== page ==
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Gravitational torques from the Sun and Moon on the Earth's equatorial bulge cause the Earth's axis of rotation to precess about the orbital plane. The period for the Earth's counterclockwise general or axial precession of the equinoxes due to this has recently been refined to 25,694 years. The 25,694 year period comes out of calculations of the precessional constant of 50.417262” per year in the Milankovitch theory of paleoclimates (see the paper Berger, Loutre, Lasker, 1992 "Stability of the Astronomical Frequencies Over the Earth's History for Paleoclimate Studies", Science, 255, 560-6 and Encyclopedia of Planetary Sciences, Chapman & Hall, 1997, pp 494-495, 568). Graham Hancock and other authors give wrong values for the Earth's general precession of the equinoxes. The general precession of the equinoxes means that the equinoctial and solstitial points appear to move counterclockwise against the fixed stars by an average of 1° every 71.28 years. At the same time, the pull of gravity by the other planets causes the Earth's orbital plane or ecliptic itself to precess (relative to distant galaxies) in a period of 71,000 years and taken together these two motions cause the Earth's obliquity (the angle between the plane of the Earth's equator and orbit around the Sun) to oscillate with a period of 38,830 years between a minimum of 22.2° and a maximum of 24.2°. This causes the equinoxes to not precess linearly with time. In 7135BC the equinoxes were precessing at their minimum rate of 73.75 years per degree, while in 26,550BC they were precessing at their maximum rate of 68.8 years per degree. The general precession of the equinoxes appears to be ultimately linked into the entire planetary system and is also exactly in resonance with important planetary and lunar periodicities (eg for the technically minded, 25,694 years = 2010 × 12.7830-year Neptune-Jupiter Lap = 1425 × 18.03-year lunar perigee-syzygy tide cycle or Saros cycle, a cycle of great importance in terrestrial oceanic tides). These Solar System wide orbital resonances take a long time to be set up and the commensurabilities they display are a good measure of the stability of the dynamics of the Solar System and strongly indicate against things like Zecharia Sitchin's mythical twelfth planet. The Solar System had a very chaotic start and has evolved into its current dynamically stable situation over a long time and the small amount of chaotic dynamics that still exists in the Solar System will be eventually eliminated but this in no way diminishes what was stated in the previous sentence. The Sumerians knew about the precession of the equinoxes in the fourth millennia BC. 3,200 years ago, the Sun was in the constellation of Cancer at the northern summer solstice and hence the term Tropic of Cancer for the latitude where the sun is overhead on that date. Due to the precession of the equinoxes, the solstices no longer occur in the constellations of Cancer and Capricorn as they did 3,200 years ago, which means that the Tropics of Cancer and Capricorn are now misnamed. Today they should be called the Tropics of Taurus and Sagittarius and because of changes in the Earth's obliquity they are creeping towards the equator at the rate of 4cm/day. On 22 December 1989 the June solstice - the point on the ecliptic at celestial longitude 90° - moved across the constellation border from Gemini to Taurus, two constellations off of its "original" position (see the article "The Earth's Shrinking Tropics", Sky & Telescope, June 1998, pp 36-38).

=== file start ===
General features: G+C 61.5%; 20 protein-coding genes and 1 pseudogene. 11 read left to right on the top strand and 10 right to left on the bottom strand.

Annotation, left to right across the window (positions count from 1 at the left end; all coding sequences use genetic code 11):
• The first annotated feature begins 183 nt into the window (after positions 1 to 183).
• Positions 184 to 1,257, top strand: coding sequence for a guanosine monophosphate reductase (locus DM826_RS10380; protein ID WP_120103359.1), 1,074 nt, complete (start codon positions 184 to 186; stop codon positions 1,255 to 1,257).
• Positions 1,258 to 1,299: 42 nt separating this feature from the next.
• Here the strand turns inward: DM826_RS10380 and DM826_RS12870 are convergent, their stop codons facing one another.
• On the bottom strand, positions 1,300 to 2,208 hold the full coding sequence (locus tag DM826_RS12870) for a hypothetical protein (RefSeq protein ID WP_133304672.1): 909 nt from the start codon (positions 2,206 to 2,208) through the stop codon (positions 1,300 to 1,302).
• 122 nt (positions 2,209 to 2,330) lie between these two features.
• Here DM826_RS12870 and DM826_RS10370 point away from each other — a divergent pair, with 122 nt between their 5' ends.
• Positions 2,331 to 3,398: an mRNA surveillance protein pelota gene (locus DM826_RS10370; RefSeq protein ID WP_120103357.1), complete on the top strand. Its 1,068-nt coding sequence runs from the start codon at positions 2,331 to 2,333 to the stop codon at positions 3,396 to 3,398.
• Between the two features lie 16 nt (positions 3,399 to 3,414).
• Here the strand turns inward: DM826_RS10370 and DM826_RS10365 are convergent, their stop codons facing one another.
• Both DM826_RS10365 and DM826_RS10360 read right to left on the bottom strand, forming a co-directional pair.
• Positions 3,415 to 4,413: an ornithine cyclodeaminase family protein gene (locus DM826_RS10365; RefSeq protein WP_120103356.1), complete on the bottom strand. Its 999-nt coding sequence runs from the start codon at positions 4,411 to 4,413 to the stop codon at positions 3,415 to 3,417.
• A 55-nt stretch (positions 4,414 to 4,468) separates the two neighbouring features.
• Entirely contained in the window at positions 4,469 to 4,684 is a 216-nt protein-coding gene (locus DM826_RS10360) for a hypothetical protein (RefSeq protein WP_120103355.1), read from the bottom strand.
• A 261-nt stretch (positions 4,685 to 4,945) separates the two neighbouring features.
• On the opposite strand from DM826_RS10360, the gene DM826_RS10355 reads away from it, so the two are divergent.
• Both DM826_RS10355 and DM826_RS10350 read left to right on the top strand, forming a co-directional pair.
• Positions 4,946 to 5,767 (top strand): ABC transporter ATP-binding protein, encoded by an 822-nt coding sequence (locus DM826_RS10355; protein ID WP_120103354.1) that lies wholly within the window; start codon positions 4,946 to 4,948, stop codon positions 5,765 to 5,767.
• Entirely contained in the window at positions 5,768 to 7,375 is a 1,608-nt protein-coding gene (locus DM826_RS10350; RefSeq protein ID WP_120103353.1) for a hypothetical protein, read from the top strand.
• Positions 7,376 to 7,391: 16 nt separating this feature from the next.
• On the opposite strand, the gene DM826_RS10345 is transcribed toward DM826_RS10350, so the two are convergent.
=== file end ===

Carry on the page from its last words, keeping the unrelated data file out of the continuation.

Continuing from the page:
The following excerpt comes from page 47 in the chapter on "Astrological Cycles" in Moira Timms' book, Beyond Prophecies & Predictions, Ballantine Books, New York, 1994: